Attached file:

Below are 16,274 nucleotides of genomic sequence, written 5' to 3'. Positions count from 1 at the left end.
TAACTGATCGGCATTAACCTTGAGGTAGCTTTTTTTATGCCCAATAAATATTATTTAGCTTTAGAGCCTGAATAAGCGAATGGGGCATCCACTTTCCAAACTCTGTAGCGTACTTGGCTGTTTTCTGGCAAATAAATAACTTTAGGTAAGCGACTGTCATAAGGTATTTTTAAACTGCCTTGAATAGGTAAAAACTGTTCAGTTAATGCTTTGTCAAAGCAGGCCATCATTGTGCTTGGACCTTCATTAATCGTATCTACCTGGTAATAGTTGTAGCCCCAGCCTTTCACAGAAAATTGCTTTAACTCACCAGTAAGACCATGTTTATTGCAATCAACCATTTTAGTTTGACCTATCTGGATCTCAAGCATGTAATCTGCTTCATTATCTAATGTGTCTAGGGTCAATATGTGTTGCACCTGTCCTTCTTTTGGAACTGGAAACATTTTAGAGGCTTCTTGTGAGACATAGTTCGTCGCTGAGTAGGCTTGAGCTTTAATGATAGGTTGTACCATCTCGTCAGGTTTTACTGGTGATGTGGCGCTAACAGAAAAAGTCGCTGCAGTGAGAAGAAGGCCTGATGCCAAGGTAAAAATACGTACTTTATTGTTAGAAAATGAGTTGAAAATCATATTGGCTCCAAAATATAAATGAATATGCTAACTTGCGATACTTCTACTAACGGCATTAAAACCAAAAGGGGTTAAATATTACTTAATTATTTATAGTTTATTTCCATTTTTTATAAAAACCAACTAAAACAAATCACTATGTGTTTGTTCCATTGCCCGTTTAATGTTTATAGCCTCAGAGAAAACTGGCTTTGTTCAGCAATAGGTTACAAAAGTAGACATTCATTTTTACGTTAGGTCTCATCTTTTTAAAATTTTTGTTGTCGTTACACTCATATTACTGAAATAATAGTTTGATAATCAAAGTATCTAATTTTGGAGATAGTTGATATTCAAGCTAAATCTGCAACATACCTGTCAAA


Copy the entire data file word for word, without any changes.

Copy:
Below are 16,274 nucleotides of genomic sequence, written 5' to 3'. Positions count from 1 at the left end.
TAACTGATCGGCATTAACCTTGAGGTAGCTTTTTTTATGCCCAATAAATATTATTTAGCTTTAGAGCCTGAATAAGCGAATGGGGCATCCACTTTCCAAACTCTGTAGCGTACTTGGCTGTTTTCTGGCAAATAAATAACTTTAGGTAAGCGACTGTCATAAGGTATTTTTAAACTGCCTTGAATAGGTAAAAACTGTTCAGTTAATGCTTTGTCAAAGCAGGCCATCATTGTGCTTGGACCTTCATTAATCGTATCTACCTGGTAATAGTTGTAGCCCCAGCCTTTCACAGAAAATTGCTTTAACTCACCAGTAAGACCATGTTTATTGCAATCAACCATTTTAGTTTGACCTATCTGGATCTCAAGCATGTAATCTGCTTCATTATCTAATGTGTCTAGGGTCAATATGTGTTGCACCTGTCCTTCTTTTGGAACTGGAAACATTTTAGAGGCTTCTTGTGAGACATAGTTCGTCGCTGAGTAGGCTTGAGCTTTAATGATAGGTTGTACCATCTCGTCAGGTTTTACTGGTGATGTGGCGCTAACAGAAAAAGTCGCTGCAGTGAGAAGAAGGCCTGATGCCAAGGTAAAAATACGTACTTTATTGTTAGAAAATGAGTTGAAAATCATATTGGCTCCAAAATATAAATGAATATGCTAACTTGCGATACTTCTACTAACGGCATTAAAACCAAAAGGGGTTAAATATTACTTAATTATTTATAGTTTATTTCCATTTTTTATAAAAACCAACTAAAACAAATCACTATGTGTTTGTTCCATTGCCCGTTTAATGTTTATAGCCTCAGAGAAAACTGGCTTTGTTCAGCAATAGGTTACAAAAGTAGACATTCATTTTTACGTTAGGTCTCATCTTTTTAAAATTTTTGTTGTCGTTACACTCATATTACTGAAATAATAGTTTGATAATCAAAGTATCTAATTTTGGAGATAGTTGATATTCAAGCTAAATCTGCAACATACCTGTCAAA